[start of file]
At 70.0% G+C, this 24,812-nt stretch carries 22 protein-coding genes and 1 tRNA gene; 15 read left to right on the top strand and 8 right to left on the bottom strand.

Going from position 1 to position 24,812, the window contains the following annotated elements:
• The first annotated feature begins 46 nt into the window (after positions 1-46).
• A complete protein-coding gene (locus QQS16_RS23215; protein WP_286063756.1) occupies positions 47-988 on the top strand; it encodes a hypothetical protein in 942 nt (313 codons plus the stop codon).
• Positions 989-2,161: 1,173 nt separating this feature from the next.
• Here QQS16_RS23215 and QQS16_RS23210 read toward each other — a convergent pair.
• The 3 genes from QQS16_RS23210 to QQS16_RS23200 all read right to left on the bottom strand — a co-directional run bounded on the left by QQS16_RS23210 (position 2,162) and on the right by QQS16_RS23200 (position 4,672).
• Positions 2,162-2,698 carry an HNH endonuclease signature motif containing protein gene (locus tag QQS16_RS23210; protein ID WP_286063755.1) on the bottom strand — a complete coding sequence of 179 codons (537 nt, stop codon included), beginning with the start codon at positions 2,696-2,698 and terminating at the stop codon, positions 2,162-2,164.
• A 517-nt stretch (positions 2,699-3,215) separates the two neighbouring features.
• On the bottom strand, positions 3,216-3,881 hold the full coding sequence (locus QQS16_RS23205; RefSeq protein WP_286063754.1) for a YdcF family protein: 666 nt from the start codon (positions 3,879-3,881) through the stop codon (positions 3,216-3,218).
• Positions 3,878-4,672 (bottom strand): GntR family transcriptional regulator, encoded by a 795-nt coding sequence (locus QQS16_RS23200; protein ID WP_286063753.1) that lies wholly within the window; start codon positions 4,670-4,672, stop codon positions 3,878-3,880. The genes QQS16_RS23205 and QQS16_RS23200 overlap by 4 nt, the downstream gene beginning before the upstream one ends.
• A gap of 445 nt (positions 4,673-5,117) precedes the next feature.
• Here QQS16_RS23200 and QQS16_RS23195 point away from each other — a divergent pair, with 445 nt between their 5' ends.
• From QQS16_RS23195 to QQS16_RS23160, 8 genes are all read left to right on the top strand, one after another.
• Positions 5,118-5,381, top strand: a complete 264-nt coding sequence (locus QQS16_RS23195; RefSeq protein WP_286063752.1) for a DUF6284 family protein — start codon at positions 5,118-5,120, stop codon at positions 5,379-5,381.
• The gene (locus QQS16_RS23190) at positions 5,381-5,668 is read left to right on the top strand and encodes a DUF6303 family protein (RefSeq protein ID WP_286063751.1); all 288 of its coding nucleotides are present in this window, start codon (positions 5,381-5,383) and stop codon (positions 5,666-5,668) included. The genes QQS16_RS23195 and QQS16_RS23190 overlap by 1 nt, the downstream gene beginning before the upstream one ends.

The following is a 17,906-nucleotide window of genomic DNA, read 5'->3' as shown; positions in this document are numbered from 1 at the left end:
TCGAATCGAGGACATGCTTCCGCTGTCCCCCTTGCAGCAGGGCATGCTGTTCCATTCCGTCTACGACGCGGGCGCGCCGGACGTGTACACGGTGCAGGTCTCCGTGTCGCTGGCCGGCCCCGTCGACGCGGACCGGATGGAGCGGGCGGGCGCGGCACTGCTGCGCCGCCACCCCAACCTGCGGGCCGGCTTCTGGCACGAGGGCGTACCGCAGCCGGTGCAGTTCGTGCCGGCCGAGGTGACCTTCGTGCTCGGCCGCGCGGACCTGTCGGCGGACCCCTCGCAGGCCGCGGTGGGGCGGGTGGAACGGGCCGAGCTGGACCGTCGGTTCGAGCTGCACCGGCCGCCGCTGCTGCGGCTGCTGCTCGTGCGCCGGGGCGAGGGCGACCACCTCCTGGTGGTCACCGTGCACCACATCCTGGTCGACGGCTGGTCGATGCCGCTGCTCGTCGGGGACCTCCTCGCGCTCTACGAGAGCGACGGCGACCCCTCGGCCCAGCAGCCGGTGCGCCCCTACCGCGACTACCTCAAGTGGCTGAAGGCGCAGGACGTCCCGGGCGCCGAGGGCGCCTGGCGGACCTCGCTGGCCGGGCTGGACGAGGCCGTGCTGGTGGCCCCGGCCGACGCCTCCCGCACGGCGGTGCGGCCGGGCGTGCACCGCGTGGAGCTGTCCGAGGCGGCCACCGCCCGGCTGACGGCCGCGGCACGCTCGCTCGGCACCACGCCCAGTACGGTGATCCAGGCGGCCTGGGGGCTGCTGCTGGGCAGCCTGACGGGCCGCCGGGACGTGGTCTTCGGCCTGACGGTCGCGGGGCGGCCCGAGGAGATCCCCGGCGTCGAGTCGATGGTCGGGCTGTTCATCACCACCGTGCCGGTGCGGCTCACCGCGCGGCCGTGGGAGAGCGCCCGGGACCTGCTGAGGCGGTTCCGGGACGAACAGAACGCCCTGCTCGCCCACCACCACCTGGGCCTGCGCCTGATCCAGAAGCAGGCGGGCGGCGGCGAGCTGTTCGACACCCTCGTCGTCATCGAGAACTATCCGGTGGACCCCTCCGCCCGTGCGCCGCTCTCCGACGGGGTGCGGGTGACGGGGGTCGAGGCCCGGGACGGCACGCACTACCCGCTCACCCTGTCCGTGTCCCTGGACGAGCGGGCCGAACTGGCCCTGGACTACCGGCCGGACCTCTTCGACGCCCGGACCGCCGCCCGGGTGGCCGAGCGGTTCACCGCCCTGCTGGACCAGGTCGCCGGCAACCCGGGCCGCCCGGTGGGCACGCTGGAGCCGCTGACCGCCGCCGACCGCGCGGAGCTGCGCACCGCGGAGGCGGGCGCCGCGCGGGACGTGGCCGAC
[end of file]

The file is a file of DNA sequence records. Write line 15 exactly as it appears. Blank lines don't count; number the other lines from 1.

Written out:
• Positions 5,118-5,381, top strand: a complete 264-nt coding sequence (locus QQS16_RS23195; RefSeq protein WP_286063752.1) for a DUF6284 family protein — start codon at positions 5,118-5,120, stop codon at positions 5,379-5,381.